I’m thinking about touchstones. When I was little, I loved Easter, and still do. It’s my favorite holiday, honestly. I know most people prefer Christmas or Halloween. For me, though, there is something about giant, silent rabbits and a story about a really good guy being tortured and killed just for being a really good guy that is a little…well, scary. And yet, there is a feeling that as scary as it id, something beautiful is right around the corner.
The giant bunny was spooky, but he turned out to be playful. He hid eggs. He left baskets with awesome little toys and candy.
The ground was muddy and dead, but lilacs were peeking out. And daffodils.
Crucifixion is horrifying, but resurrection is miraculous and awe-inspiring.
Easter, more than any holiday, has those touchstones. In a chaotic world where we have no control, there is always that giant mechanism behind the curtain, cranking slowly and making sure that the cycle continues. What dies in winter will come back in spring.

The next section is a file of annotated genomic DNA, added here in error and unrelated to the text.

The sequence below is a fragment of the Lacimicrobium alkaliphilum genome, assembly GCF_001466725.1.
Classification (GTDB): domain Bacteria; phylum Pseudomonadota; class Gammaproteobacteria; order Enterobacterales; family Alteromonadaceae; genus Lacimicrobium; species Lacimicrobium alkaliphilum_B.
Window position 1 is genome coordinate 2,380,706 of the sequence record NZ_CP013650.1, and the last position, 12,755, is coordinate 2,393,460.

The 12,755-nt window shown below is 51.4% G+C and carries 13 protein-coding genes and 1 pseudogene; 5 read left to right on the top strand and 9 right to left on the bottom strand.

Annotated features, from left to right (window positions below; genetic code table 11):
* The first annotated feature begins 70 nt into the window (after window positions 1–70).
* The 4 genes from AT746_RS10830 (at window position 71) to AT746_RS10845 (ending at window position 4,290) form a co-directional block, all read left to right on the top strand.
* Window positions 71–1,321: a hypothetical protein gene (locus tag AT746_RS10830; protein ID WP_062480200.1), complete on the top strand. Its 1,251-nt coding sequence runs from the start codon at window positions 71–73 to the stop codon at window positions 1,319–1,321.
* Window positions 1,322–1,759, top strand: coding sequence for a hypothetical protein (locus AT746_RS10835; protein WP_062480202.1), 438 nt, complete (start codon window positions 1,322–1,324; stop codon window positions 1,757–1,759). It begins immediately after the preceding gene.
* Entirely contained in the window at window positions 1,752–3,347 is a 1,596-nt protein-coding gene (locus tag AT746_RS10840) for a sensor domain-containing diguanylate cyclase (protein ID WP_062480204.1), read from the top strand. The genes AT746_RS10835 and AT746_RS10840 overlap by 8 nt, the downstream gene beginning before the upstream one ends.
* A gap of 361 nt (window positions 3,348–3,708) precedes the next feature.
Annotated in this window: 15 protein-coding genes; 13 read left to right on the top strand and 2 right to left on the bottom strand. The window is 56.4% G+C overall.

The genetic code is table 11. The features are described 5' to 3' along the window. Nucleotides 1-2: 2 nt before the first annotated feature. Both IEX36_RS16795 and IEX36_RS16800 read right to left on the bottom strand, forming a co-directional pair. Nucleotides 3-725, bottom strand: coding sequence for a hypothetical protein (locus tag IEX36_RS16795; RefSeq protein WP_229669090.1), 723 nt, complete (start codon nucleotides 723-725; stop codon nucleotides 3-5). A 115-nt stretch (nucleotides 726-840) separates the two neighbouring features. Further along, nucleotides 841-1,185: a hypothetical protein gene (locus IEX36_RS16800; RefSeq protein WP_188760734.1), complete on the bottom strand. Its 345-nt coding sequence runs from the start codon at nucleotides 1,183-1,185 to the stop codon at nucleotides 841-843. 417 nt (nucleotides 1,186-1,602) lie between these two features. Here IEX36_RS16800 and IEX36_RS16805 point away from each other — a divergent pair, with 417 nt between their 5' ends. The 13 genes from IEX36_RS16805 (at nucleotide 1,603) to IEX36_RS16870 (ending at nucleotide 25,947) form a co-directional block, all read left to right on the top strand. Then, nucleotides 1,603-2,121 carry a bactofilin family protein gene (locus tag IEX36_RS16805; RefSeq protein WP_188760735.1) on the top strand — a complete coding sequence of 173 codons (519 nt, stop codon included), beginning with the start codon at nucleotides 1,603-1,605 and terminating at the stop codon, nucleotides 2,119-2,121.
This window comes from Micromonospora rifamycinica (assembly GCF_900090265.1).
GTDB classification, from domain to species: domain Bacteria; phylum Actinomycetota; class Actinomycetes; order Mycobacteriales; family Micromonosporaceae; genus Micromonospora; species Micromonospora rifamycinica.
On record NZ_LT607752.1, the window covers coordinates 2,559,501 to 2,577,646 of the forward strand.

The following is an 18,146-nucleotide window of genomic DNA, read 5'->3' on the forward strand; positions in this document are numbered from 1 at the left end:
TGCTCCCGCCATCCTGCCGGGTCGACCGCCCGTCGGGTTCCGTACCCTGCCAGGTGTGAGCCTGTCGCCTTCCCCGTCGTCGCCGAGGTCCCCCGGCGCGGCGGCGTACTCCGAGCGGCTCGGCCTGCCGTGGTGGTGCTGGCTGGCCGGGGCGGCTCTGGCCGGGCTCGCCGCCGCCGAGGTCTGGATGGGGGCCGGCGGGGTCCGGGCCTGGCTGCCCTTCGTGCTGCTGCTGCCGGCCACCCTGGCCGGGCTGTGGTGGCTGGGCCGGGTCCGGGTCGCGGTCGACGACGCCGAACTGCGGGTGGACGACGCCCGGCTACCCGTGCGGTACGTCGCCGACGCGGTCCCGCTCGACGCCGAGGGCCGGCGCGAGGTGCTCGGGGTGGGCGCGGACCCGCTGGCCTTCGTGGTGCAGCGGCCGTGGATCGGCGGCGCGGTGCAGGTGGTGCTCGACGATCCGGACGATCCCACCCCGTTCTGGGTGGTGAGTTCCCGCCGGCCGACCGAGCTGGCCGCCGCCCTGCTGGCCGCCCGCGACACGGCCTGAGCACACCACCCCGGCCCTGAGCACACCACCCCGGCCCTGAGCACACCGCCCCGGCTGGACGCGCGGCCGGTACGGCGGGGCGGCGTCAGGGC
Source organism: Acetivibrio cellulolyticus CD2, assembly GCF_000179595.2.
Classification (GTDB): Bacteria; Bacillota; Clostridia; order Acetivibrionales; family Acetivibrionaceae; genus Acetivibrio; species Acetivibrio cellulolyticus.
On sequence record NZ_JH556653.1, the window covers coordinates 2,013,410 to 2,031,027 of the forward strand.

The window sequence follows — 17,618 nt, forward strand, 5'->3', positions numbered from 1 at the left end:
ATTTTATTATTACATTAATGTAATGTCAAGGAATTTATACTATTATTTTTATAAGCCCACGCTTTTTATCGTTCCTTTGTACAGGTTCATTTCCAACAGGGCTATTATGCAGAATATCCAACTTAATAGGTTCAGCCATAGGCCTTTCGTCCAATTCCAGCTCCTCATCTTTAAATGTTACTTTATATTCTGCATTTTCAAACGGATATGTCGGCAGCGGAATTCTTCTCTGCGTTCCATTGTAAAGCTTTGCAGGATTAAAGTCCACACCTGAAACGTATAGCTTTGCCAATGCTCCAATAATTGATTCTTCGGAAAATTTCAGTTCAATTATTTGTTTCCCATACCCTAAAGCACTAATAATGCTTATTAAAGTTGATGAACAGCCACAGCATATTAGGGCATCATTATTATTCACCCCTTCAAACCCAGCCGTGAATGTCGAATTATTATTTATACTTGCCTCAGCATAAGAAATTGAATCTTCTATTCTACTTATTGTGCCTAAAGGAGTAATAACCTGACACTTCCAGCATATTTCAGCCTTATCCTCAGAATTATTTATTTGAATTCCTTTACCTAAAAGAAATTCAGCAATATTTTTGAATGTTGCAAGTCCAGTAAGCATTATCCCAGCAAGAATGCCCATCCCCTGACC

One personal touchstone for me was that my grandma always made this lamb-shaped pound cake. It had coconut shavings on the frosting to look like wool, and black jellybeans for the eyes and nose. No matter what else the year had brought, when spring arrived, we would always have Grandma and her lamb cake.
My mom’s memories of that cake are different. She says that each year, my gram, her mom, would ruin the ears. My mom and she would giggle in the kitchen as they repaired the damage the best they could with toothpicks and generous lumps of frosting. I honestly don’t remember ever seeing any problems with the ears, so their workmanship must have been quite good.
I miss my grandma this time of year. I think my mom misses her, too.
We have a new baby in the family who was just born March 5, and I’m thinking I should learn how to make that lamb cake. I want baby Evie to know that in a chaotic world of change, we will be a touchstone for her. I want her to have a sense of cycles and returns and family.
I wanted to write about Coca-cola. I was thinking about how it is a touchstone for me. It is good to know it will be the same no matter where I travel. When I was homesick traveling in Venezuela, or during my foreign study in Japan, I knew I could buy a Coke, and I would be transported home.
I wanted to write about that. But my mind wandered, and I guess a different kind of homesickness brought me to this post.
Happy Easter, everyone. And happy spring and the start of a new season of new life. May the cycles keep turning.